May 7, 2012
The healthy plant outgrows its pot
the way a healthy child outgrows its clothes.
Don't let it suffer constriction. Spread the Sports
or Business section of the New York Times
on the dining room table. Find a clay pot
big enough for fresh growth. In the bottom
place pebbles and shards from a broken pot for drainage.
Add handfuls of moist black potting soil,
digging your hands deep in the bag, rooting
so the soil gets under your fingernails.
Using a small spade or butter knife,
ease the plant out of its old pot with extreme
care so as not to disturb its wiry roots.
The plant is naked, suspended from your hand
like a newborn, roots and clinging soil
exposed. Treat it gently. Settle it
into the center of the new pot, adding soil
on the sides for support—who isn't shaky,
moving into a new home ?
Pack more soil around the plant,
tapping it down till you almost reach the rim.
Flounce the leaves as you would a skirt. Then water.
Place the pot back on the shelf in the sunlight.
Gather the Sports section around the spilled soil
and discard. Watch your plant flourish.
You have done a good and necessary deed.
It's the 80th birthday of the poet Jenny Joseph (books by this author), born in Birmingham, England (1932). She's the author of the popular poem called "Warning," which begins, "When I am an old woman, I shall wear purple / With a red hat which doesn't go, and doesn't suit me." The poem won a 1996 BBC poll for "most popular post-war poem in the United Kingdom," and it inspired the Red Hat Society, whose members defiantly dress in purple and wear red hats, even if it doesn't suit them.
Today is the birthday of Australian novelist Peter Carey (books by this author), born in Bacchus Marsh, Victoria (1943). He worked in advertising during the 1960s, and took up writing at night. In the next 13 years he produced four novels—all of them rejected, until in 1974 his short-story collection, The Fat Man in History, made it to print and critical acclaim.
In America, his characters have been called "losers," but he calls them "battlers": "A battler," he explains, "is someone who struggles forever and will never, ever, really get anywhere. And in Australia that's a really honorable position." He's one of only two authors — the other being J.M. Coetzee — to win the Booker Prize twice, which he did for Oscar and Lucinda (1988) and True History of the Kelly Gang (2001).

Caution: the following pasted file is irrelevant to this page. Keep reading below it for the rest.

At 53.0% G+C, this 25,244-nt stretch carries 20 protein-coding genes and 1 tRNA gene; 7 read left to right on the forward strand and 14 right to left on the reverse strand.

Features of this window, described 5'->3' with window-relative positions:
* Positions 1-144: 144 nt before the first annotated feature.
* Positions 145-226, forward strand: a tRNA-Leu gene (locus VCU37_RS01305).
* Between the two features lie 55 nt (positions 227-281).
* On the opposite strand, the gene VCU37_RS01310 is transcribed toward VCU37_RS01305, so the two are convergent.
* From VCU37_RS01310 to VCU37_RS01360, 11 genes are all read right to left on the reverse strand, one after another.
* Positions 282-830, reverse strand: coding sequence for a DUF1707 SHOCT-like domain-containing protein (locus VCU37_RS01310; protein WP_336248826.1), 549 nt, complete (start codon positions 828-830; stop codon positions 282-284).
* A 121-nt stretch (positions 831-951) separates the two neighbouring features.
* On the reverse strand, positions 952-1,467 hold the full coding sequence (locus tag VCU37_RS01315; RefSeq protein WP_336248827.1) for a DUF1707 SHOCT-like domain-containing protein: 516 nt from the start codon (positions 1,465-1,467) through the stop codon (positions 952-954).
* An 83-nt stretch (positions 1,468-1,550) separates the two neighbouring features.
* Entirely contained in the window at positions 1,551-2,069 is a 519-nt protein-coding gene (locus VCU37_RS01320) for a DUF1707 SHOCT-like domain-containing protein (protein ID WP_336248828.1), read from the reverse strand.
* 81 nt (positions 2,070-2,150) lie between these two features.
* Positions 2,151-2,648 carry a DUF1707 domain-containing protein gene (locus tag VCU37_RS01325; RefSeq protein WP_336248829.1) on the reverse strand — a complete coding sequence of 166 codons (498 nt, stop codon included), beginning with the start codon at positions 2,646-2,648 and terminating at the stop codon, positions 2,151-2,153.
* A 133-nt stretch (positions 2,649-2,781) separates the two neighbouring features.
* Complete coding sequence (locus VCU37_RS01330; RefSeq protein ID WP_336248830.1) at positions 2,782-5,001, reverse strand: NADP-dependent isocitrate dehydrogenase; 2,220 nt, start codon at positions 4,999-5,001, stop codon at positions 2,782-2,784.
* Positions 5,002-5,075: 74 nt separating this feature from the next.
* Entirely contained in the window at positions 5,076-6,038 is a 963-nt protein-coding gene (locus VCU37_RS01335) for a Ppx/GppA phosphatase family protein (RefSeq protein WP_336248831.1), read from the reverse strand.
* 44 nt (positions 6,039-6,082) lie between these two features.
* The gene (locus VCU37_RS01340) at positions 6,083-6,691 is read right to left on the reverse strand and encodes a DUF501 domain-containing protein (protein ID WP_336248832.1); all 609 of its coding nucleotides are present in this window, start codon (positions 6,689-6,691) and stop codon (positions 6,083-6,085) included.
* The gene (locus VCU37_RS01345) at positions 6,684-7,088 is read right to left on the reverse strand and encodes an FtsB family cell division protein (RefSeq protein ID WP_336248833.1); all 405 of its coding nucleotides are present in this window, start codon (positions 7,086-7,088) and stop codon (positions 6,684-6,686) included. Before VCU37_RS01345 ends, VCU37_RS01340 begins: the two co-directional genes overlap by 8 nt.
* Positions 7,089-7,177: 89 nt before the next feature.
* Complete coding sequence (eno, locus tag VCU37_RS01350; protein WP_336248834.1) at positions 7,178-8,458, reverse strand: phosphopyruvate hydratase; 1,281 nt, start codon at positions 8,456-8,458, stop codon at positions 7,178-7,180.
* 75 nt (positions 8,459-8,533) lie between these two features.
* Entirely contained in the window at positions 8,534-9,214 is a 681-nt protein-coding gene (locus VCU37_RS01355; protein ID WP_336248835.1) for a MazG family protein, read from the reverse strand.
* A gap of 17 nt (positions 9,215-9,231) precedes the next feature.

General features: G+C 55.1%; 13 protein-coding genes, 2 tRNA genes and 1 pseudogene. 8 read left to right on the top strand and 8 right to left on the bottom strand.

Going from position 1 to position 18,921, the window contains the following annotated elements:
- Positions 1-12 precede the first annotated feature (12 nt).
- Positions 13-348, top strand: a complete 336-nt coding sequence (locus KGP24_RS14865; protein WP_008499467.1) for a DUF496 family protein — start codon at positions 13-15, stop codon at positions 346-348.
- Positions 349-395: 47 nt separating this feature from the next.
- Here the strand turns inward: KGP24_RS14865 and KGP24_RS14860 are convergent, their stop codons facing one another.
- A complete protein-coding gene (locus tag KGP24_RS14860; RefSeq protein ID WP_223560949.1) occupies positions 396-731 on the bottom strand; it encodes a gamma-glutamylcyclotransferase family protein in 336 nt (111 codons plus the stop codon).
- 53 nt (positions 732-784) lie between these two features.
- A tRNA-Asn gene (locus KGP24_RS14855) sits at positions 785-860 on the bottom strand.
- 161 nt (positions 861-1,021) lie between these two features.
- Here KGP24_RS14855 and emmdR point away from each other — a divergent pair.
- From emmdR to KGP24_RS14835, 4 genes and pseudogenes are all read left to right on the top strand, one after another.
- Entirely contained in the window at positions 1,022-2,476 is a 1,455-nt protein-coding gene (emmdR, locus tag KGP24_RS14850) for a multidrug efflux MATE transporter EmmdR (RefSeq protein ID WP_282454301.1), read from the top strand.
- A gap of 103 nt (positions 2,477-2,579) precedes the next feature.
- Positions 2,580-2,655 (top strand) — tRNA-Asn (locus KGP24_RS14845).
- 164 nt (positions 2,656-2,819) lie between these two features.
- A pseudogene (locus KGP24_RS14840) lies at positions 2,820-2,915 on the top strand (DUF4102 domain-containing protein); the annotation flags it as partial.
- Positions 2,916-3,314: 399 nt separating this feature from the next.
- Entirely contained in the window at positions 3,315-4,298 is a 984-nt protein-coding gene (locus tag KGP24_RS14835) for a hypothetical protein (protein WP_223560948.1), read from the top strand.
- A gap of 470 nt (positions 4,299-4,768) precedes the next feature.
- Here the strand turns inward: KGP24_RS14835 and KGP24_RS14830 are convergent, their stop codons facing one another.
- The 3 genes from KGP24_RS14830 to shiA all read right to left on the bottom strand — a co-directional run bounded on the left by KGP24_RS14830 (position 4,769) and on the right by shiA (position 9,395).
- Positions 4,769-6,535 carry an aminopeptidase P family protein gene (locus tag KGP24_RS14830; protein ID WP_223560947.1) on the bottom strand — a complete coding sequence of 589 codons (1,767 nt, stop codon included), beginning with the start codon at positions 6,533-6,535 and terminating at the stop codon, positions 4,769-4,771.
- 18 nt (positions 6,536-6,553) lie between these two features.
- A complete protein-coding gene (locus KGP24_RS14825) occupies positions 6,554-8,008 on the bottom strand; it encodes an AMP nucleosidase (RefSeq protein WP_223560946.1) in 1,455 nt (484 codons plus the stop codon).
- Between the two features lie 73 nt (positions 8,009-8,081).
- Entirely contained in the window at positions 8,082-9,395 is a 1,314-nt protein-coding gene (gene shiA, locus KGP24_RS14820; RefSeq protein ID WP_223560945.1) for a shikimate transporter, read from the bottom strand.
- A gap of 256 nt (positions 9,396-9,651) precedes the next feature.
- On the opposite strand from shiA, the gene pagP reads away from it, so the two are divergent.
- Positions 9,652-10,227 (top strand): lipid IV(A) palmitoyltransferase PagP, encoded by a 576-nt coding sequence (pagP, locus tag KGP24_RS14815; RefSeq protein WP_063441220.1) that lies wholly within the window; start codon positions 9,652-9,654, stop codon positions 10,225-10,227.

His latest novel, The Chemistry of Tears, just came out this year (2012). He started off wanting to write about cars and engines, and ended up with a story about a 19th-century mechanical swan, and a 21st-century museum curator, whose task it is to reassemble it.
It's is the birthday of playwright, activist, and feminist Olympe de Gouges (books by this author), born in Montauban, France (1748) who said that if "Woman has the right to mount the scaffold; she must equally have the right to mount the rostrum." In the 1770s, de Gouges moved to Paris and became interested in politics. She wrote several pamphlets supporting the French Revolution, although she soon became disillusioned when the plights of women were ignored.
In 1791, in response to the new French constitution, she wrote Declaration of the Rights of Woman and the Female Citizen, which made the argument that the sexes were equal in nature, deserved equal sharing of property, and if both genders were treated as such, French society would be more stable.
Two years after its publication, de Gouges was arrested for sedition and sent to the guillotine.
It's the 200th birthday of Robert Browning (books by this author), born in the London suburb of Camberwell (1812). He was a voracious reader who amassed huge amounts of obscure information that he later used in poems. When he was 32, Browning wrote a fan letter to the popular but reclusive poet Elizabeth Barrett, igniting a lengthy correspondence that eventually resulted in their elopement to Italy.
It was there in 1860 that Robert came across what he described as an "old, square, yellow book," a collection of documents stemming from a tragic 1698 murder trial in Rome. He held onto the book for several years, believing it had dramatic potential, but didn't give it regular attention until 1864, when he began to spend "three quiet early morning hours" writing what became The Ring and the Book (1868), a four-volume novel in verse. Browning, who had spent most of his professional life overshadowed by his wife, was hailed as a genius. One previously hostile critic called it "the most precious and profound spiritual treasure that England has produced since the days of Shakespeare."
Be well, do good work, and keep in touch.®